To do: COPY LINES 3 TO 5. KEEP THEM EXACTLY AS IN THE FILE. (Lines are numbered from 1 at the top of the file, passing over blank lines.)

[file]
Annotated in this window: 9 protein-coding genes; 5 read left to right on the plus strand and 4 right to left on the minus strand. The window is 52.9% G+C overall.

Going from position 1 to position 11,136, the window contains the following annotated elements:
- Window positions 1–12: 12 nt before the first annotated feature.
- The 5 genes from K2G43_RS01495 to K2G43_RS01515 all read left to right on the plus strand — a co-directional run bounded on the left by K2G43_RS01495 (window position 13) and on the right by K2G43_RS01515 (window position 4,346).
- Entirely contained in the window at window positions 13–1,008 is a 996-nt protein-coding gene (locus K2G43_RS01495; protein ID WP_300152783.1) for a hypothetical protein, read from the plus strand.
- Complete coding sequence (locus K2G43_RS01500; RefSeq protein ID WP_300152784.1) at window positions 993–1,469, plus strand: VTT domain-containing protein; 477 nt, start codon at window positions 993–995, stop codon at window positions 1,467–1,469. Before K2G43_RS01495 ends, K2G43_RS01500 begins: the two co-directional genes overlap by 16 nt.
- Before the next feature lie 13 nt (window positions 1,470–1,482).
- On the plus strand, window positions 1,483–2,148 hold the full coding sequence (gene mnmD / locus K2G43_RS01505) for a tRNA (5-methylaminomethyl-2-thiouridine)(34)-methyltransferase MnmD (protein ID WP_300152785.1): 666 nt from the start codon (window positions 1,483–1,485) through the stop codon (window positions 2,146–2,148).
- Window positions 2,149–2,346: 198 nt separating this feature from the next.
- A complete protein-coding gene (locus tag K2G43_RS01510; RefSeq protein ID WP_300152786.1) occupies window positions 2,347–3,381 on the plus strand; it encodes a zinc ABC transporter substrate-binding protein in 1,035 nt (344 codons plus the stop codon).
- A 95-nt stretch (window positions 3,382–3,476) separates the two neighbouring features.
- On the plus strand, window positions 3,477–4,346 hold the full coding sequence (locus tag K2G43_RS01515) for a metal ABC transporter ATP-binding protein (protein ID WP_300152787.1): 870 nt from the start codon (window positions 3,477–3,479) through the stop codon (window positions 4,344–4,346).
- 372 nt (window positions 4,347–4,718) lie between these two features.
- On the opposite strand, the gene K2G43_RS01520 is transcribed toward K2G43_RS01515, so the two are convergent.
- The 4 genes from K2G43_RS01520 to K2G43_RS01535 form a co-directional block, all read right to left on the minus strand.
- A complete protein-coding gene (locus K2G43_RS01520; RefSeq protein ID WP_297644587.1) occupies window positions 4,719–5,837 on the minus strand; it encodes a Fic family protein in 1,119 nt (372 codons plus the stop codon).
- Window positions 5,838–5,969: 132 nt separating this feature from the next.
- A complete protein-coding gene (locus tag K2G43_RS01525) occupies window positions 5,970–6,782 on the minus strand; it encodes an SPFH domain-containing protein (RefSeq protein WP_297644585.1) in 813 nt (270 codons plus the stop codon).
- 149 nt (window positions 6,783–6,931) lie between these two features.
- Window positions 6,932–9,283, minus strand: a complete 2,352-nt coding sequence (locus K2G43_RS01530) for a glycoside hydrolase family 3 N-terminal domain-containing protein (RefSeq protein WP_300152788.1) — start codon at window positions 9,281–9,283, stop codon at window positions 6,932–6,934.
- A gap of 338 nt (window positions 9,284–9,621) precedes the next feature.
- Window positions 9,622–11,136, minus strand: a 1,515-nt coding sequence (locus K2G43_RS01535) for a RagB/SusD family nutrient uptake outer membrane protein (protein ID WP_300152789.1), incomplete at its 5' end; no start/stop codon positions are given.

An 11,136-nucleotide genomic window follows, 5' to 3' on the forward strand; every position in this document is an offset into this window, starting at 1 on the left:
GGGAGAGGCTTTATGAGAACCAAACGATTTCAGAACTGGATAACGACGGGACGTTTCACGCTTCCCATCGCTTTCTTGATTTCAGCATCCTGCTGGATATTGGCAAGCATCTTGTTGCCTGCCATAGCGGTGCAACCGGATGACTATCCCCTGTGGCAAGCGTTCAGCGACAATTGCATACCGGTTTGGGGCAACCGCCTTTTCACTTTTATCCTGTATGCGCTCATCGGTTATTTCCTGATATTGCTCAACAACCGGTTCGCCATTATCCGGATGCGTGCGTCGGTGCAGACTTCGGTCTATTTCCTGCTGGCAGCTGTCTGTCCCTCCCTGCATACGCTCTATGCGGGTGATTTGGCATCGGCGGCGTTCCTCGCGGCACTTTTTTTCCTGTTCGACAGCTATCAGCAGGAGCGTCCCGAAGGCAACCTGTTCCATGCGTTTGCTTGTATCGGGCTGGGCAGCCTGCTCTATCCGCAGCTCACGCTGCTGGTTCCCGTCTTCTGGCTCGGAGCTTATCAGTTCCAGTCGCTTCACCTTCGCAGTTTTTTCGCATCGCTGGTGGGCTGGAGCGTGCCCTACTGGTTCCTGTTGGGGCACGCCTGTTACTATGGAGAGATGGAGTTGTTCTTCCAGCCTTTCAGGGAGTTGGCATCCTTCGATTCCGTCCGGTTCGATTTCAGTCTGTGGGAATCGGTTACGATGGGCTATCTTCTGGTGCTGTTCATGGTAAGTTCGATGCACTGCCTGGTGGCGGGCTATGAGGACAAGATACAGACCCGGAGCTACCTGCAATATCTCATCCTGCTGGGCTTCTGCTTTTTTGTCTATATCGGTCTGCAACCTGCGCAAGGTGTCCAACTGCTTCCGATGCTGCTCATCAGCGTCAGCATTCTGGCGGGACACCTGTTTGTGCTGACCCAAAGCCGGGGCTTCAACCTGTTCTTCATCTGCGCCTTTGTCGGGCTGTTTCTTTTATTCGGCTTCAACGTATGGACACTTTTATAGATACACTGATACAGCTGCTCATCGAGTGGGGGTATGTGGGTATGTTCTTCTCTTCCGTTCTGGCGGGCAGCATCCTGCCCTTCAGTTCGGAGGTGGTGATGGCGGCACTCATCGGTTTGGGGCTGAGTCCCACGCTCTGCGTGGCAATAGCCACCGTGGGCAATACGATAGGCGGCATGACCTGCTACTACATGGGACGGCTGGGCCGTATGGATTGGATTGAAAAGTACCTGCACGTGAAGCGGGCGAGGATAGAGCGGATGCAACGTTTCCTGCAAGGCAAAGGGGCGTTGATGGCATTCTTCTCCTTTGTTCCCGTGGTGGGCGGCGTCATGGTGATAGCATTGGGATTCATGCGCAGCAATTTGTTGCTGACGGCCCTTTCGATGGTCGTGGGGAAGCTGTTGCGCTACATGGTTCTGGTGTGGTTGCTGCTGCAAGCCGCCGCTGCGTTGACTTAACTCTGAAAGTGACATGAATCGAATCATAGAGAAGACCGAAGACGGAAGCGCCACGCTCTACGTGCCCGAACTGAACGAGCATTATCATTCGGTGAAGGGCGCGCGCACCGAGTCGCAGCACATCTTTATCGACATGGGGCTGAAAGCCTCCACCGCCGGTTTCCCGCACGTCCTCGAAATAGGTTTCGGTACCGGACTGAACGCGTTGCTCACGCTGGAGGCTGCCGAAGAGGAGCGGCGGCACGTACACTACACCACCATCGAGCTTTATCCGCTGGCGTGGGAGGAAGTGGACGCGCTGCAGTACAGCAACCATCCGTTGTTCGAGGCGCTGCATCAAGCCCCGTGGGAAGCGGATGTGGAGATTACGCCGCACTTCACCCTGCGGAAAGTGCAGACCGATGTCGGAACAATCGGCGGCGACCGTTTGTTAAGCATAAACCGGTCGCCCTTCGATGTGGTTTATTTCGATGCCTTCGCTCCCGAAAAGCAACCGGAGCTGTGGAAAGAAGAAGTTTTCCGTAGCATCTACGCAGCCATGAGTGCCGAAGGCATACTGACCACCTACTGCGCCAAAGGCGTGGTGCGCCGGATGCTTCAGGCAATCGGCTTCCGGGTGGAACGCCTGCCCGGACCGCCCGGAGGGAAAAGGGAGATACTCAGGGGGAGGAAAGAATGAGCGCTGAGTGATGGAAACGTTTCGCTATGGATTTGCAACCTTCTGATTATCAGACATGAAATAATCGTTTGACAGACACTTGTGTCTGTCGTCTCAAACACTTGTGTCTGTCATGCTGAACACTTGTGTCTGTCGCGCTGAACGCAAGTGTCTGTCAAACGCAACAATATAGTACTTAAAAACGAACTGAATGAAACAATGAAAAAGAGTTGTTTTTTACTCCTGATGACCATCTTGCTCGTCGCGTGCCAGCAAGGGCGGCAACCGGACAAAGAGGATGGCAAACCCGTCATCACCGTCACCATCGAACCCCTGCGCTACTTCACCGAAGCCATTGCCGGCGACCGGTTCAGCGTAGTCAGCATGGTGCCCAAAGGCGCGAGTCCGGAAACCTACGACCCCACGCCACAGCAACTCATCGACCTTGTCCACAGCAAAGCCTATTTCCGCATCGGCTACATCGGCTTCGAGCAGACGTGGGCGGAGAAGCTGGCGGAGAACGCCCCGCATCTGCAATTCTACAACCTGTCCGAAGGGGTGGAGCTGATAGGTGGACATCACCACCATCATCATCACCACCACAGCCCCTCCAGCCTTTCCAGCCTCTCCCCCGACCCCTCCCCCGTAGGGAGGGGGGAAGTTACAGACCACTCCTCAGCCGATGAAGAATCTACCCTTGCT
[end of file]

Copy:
- Window positions 1–12: 12 nt before the first annotated feature.
- The 5 genes from K2G43_RS01495 to K2G43_RS01515 all read left to right on the plus strand — a co-directional run bounded on the left by K2G43_RS01495 (window position 13) and on the right by K2G43_RS01515 (window position 4,346).
- Entirely contained in the window at window positions 13–1,008 is a 996-nt protein-coding gene (locus K2G43_RS01495; protein ID WP_300152783.1) for a hypothetical protein, read from the plus strand.